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PostPosted: Fri Nov 04, 2005 10:45 am
by russell
I would like to put me on the map but I am afraid the photo will again be upside down! Perhaps I can find a 10 yr. old to help.
If you are referring to the Dodge, that was the first stage of there "muscle car" projects. Fast.


PostPosted: Fri Nov 04, 2005 2:55 pm
by tommyb
I had a lot of cars too but the best one ever was a 87 VW scirocco had 275K miles on it and it only cost me $60 for an oil sending unit. Now thats reliable. I had my share of the the old muscle cars but miss my 4 banger the most.

PostPosted: Fri Nov 04, 2005 8:21 pm
by Chappy

Did you get the nose wheel from Ultraflight, or make up your own like some of us did for our series 1's? Was the sling seat an upgrade too, or did it come with it? Mine came with the awful Banana bicycle seat. Did you ever add the rudder pedals to this plane?

I'll try to did out my old pictures too, but unfortunately, I think most were slides.

BTW, I still have, drive, and enjoy the same 1978 Chevy van that I used back in 1980 to trailer my series 1. The only difference is that I had to put the emission controls back on it a few years ago when the sniffer police finally caught up with me. Now that it's legally an antique in Virginia, I'll put dual exhaust back on it when this one rots out. It ran much stronger back then with duals, cam and square bore 4 barrel. A neighbor just gave me a set of 15" Cragars, so they'll go on soon when the tires get replaced. I know vans aren't supposed to be cool, but I've loved this vehicle. Camp, tow and haul (in more ways than one) - it does it all.


PostPosted: Sat Nov 05, 2005 9:16 pm
by yankeflyer
Hey Tommyb

I have a little history with volkwagons myself, especially a green 1967 bug and a 1967 micro bus metallic purple with tie-dye curtains, chrome rims and Brunswick radials. There may be a picture of the micro bus but I don't have one but I wish I did. But here's one of the bug. Still looking for the pic.

I still drive a 1967 but it's a 912 Porsche and what I have in this car I could've bought the best Lazair on the market. And it's still just a rusty old car with bad brakes.

Russell - I think that Super B was a Plymouth 440 and 160 mph on the speedometer.

But back to airplanes, specifically our favorite one I took some pictures today of mine and of a couple parts that are now a high-quality sort of plastic that I would like to upgrade to titanium.

PostPosted: Mon Nov 07, 2005 9:28 am
by russell
The picture I posted was taken in 1981. It's #52 A9. I am in the process of revitalization. I have had to replace the nose wheel. The replacement is from the compnay that made the original, however, it is not available in the no tread style. It is ribbed. I am replacing the main gear also (actually they are lawn and garden cart wheels and not bicycle). They are the original style.

The sling is still original. My kits manual had the instructions for installing the bicycle seat along with the sling. It also had the instructions for installing the aileron control cables along with the pushrods which are used on my kit.

I installed the rudder petal kit as soon as it became available. My runway had a constant crosswind which made me make one wheel takeoffs and landings about 50% of the time. I became quite good at dragging a wing tip along the grass without ripping it off. March was a bitch!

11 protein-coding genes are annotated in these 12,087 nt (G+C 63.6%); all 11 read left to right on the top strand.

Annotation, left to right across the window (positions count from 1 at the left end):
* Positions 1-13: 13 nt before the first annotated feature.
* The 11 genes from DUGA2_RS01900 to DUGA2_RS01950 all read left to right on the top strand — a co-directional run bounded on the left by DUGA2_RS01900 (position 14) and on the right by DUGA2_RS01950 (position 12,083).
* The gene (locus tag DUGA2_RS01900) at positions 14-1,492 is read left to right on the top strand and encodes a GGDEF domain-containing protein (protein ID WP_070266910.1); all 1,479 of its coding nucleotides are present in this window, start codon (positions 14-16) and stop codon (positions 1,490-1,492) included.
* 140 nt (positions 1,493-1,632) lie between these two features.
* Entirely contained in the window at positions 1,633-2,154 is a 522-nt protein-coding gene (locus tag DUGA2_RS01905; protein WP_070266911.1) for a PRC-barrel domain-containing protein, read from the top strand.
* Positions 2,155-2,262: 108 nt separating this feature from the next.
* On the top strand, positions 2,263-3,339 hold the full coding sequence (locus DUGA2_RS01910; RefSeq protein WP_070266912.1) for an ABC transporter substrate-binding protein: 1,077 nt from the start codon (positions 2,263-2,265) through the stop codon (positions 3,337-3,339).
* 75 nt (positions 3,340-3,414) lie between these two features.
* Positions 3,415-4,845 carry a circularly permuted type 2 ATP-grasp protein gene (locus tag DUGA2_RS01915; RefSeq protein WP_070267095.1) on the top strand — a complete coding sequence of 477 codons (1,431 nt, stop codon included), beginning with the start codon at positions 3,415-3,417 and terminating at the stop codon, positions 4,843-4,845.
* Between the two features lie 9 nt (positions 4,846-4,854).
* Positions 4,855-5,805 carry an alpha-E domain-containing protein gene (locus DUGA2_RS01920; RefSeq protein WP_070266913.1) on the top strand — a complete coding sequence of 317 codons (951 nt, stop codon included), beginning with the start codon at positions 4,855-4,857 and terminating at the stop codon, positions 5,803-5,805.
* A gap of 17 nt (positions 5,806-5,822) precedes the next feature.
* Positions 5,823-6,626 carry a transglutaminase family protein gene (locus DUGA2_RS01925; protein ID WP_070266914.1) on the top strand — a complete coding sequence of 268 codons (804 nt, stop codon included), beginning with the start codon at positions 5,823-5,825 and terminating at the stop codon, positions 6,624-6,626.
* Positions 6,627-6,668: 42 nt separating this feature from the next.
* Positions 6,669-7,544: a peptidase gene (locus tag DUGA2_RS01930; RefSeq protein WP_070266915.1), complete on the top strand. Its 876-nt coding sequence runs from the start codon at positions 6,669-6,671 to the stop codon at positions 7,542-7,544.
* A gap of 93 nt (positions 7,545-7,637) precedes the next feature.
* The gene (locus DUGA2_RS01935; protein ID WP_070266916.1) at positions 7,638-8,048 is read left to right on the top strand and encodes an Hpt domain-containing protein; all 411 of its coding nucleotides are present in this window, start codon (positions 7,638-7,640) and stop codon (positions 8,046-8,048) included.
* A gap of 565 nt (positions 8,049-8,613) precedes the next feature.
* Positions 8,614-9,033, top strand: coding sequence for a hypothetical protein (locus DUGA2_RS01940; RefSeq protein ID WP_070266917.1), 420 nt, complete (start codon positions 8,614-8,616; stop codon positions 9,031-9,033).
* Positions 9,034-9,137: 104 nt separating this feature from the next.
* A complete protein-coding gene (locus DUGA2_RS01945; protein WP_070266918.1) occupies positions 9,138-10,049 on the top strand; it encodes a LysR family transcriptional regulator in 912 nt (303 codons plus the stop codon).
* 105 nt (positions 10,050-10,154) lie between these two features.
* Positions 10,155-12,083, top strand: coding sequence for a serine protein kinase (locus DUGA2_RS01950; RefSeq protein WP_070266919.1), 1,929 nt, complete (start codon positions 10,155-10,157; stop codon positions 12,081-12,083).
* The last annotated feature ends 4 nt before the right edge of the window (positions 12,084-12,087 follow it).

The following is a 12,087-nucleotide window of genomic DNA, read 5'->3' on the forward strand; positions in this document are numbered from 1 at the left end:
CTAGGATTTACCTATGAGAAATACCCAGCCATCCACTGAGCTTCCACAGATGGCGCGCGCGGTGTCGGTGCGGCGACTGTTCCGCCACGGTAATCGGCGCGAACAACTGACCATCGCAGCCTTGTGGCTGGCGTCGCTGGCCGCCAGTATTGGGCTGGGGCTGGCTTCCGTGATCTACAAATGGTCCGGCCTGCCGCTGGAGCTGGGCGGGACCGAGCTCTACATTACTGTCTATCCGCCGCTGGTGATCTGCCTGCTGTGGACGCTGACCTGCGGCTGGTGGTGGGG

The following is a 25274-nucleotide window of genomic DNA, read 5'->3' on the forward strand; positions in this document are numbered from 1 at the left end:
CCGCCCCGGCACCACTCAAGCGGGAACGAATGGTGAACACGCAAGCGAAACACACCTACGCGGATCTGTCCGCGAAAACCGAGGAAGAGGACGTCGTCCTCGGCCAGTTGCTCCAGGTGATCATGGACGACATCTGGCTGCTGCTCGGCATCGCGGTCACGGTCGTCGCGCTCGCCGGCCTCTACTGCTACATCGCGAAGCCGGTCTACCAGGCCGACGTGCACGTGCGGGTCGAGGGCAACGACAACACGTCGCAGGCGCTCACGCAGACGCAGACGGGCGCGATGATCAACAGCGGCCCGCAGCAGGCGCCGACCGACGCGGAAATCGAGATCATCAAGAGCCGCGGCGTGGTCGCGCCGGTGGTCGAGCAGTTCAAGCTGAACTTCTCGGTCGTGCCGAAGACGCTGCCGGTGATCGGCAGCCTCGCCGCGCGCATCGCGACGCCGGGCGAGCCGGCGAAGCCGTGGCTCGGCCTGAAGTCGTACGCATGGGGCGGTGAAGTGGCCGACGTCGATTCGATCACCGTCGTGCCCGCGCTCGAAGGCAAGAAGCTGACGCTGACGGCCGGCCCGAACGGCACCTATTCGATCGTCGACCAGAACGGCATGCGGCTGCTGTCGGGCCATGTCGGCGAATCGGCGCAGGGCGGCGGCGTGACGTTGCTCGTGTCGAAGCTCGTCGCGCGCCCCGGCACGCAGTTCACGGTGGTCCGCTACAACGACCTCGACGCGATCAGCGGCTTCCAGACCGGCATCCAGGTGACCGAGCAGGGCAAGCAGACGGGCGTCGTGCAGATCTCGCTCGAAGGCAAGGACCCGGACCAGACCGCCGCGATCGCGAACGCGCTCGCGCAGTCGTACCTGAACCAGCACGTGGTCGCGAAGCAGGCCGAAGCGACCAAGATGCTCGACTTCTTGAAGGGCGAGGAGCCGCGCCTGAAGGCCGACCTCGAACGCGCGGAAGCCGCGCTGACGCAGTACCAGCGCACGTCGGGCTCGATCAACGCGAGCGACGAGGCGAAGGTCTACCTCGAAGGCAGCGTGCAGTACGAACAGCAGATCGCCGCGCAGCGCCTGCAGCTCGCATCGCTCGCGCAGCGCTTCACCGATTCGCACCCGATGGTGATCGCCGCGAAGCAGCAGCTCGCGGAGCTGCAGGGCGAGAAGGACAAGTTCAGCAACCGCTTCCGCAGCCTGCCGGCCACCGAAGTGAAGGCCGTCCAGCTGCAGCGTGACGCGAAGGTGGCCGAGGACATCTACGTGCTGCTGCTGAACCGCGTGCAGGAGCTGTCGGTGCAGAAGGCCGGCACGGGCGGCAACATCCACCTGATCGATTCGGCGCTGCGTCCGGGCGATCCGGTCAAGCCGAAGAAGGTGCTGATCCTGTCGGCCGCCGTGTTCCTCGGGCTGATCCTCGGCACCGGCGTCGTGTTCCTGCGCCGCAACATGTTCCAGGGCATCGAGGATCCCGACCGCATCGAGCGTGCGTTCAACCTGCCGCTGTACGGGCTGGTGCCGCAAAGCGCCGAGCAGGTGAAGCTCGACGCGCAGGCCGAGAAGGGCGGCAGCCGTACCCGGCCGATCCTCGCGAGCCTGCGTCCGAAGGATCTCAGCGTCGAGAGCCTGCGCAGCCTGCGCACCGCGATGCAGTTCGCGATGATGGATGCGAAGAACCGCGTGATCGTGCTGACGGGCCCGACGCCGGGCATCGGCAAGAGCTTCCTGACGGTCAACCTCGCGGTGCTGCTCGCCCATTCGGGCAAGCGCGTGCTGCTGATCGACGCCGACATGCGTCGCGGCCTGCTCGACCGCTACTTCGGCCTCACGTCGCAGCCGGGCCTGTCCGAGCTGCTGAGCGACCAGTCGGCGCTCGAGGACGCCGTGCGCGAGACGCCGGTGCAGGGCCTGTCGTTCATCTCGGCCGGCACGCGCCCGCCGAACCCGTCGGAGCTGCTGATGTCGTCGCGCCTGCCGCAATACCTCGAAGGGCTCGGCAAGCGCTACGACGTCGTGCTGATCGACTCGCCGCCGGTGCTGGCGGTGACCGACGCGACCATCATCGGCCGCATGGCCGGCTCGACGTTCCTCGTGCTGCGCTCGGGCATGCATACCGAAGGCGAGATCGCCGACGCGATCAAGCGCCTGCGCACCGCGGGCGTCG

Tommyb, I think Plymouth made the Roadrunner in response to the Dodge RT. I'm old and the brain is weak, so please correct me. Anyway please excuse me for getting into automobiles on a Lazair site. I appologize to the group.


PostPosted: Mon Nov 07, 2005 11:49 am
by lazairiii

No no no, you really don't need to make those small rudder guides out of titanium. Just convert over to the larger pushrods that were standard on the series III and you're set. I did this and it was easy and I like them much better. There is a conversion manual too. Maybe it's already in the archives, but if not it could be uploaded pretty easy I'd bet. But here is what the rear brackets look like on my plane. Rather than having the rods go over the tail, they now go just under and incorporate a larger 1/2" pushrod.

George Curtis

PostPosted: Mon Nov 07, 2005 2:34 pm
by lazairkid
:D Yankeflyer,
Here is some more pic like George's for you.
The plate under the boom is around .080th thick.

PostPosted: Mon Nov 07, 2005 2:39 pm
by lazairkid
Photo two

PostPosted: Mon Nov 07, 2005 2:40 pm
by lazairkid
photo three

PostPosted: Wed Nov 09, 2005 2:47 am
by tommyb
im asking because im sure im going to end up with a series 1 or 2;
the conversion may be simple but where do you get the the parts to do it? how much do you have to make yourself and how much can be bought? not that im afraid to make my own parts but its always faster to buy it and install than spend ours in the garage bending, cutting, fitting, molding, etc….

i've already given some thought as to using teleflex cables to convert the upper stick to between my legs (where it belongs) and for the rudder pedals (should i need to manifest a set).
i’ve actually started to think maybe i should just try and buy a set of wings ready to be mounted and build a lazair up from that point. i think Dale did a great job but i think that its time for a series 4 don’t you guys? not that i would make it better just a new idea on the same plane. now i know im no rocket scientist but it would be neat to build my own 2 seater with dual controls and have 2 sets of controls for everything including the retractable gear. like I said maybe im pushing it but why not.
:D :rolleyes: